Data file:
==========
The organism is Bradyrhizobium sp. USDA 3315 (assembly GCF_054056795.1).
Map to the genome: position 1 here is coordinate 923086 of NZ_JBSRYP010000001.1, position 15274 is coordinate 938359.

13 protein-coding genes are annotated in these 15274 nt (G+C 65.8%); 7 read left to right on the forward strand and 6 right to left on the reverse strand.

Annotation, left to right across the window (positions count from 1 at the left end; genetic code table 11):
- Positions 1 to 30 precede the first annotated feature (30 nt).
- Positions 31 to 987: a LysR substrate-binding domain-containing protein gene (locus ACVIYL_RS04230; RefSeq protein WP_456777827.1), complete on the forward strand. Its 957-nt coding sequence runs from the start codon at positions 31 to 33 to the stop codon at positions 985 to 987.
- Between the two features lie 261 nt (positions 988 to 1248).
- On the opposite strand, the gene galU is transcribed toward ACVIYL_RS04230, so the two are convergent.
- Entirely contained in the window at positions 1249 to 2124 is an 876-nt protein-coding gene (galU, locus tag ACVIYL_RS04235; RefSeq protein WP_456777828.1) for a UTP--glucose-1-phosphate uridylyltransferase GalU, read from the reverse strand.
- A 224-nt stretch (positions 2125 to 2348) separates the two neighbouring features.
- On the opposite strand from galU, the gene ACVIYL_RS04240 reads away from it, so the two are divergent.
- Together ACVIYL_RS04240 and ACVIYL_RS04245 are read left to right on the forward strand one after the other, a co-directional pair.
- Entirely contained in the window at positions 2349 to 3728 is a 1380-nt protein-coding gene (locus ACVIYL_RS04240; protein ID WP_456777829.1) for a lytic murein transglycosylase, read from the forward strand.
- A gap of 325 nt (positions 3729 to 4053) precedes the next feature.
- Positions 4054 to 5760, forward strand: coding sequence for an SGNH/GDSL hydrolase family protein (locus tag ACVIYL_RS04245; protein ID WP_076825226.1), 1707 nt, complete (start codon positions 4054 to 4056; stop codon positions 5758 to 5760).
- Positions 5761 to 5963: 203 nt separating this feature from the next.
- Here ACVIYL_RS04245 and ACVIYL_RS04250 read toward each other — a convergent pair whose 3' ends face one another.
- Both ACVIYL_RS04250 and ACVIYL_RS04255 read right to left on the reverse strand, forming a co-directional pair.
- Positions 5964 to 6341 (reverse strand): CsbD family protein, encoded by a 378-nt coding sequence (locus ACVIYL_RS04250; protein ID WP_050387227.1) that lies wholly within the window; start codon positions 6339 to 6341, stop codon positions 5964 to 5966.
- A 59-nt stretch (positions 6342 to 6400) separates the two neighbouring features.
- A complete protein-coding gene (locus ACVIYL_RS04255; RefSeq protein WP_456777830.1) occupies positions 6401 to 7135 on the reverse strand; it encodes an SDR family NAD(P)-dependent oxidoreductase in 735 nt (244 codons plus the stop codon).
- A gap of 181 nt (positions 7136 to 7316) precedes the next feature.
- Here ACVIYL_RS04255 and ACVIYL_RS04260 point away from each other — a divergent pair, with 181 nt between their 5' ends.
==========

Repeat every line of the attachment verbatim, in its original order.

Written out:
The organism is Bradyrhizobium sp. USDA 3315 (assembly GCF_054056795.1).
Map to the genome: position 1 here is coordinate 923086 of NZ_JBSRYP010000001.1, position 15274 is coordinate 938359.

13 protein-coding genes are annotated in these 15274 nt (G+C 65.8%); 7 read left to right on the forward strand and 6 right to left on the reverse strand.

Annotation, left to right across the window (positions count from 1 at the left end; genetic code table 11):
- Positions 1 to 30 precede the first annotated feature (30 nt).
- Positions 31 to 987: a LysR substrate-binding domain-containing protein gene (locus ACVIYL_RS04230; RefSeq protein WP_456777827.1), complete on the forward strand. Its 957-nt coding sequence runs from the start codon at positions 31 to 33 to the stop codon at positions 985 to 987.
- Between the two features lie 261 nt (positions 988 to 1248).
- On the opposite strand, the gene galU is transcribed toward ACVIYL_RS04230, so the two are convergent.
- Entirely contained in the window at positions 1249 to 2124 is an 876-nt protein-coding gene (galU, locus tag ACVIYL_RS04235; RefSeq protein WP_456777828.1) for a UTP--glucose-1-phosphate uridylyltransferase GalU, read from the reverse strand.
- A 224-nt stretch (positions 2125 to 2348) separates the two neighbouring features.
- On the opposite strand from galU, the gene ACVIYL_RS04240 reads away from it, so the two are divergent.
- Together ACVIYL_RS04240 and ACVIYL_RS04245 are read left to right on the forward strand one after the other, a co-directional pair.
- Entirely contained in the window at positions 2349 to 3728 is a 1380-nt protein-coding gene (locus ACVIYL_RS04240; protein ID WP_456777829.1) for a lytic murein transglycosylase, read from the forward strand.
- A gap of 325 nt (positions 3729 to 4053) precedes the next feature.
- Positions 4054 to 5760, forward strand: coding sequence for an SGNH/GDSL hydrolase family protein (locus tag ACVIYL_RS04245; protein ID WP_076825226.1), 1707 nt, complete (start codon positions 4054 to 4056; stop codon positions 5758 to 5760).
- Positions 5761 to 5963: 203 nt separating this feature from the next.
- Here ACVIYL_RS04245 and ACVIYL_RS04250 read toward each other — a convergent pair whose 3' ends face one another.
- Both ACVIYL_RS04250 and ACVIYL_RS04255 read right to left on the reverse strand, forming a co-directional pair.
- Positions 5964 to 6341 (reverse strand): CsbD family protein, encoded by a 378-nt coding sequence (locus ACVIYL_RS04250; protein ID WP_050387227.1) that lies wholly within the window; start codon positions 6339 to 6341, stop codon positions 5964 to 5966.
- A 59-nt stretch (positions 6342 to 6400) separates the two neighbouring features.
- A complete protein-coding gene (locus ACVIYL_RS04255; RefSeq protein WP_456777830.1) occupies positions 6401 to 7135 on the reverse strand; it encodes an SDR family NAD(P)-dependent oxidoreductase in 735 nt (244 codons plus the stop codon).
- A gap of 181 nt (positions 7136 to 7316) precedes the next feature.
- Here ACVIYL_RS04255 and ACVIYL_RS04260 point away from each other — a divergent pair, with 181 nt between their 5' ends.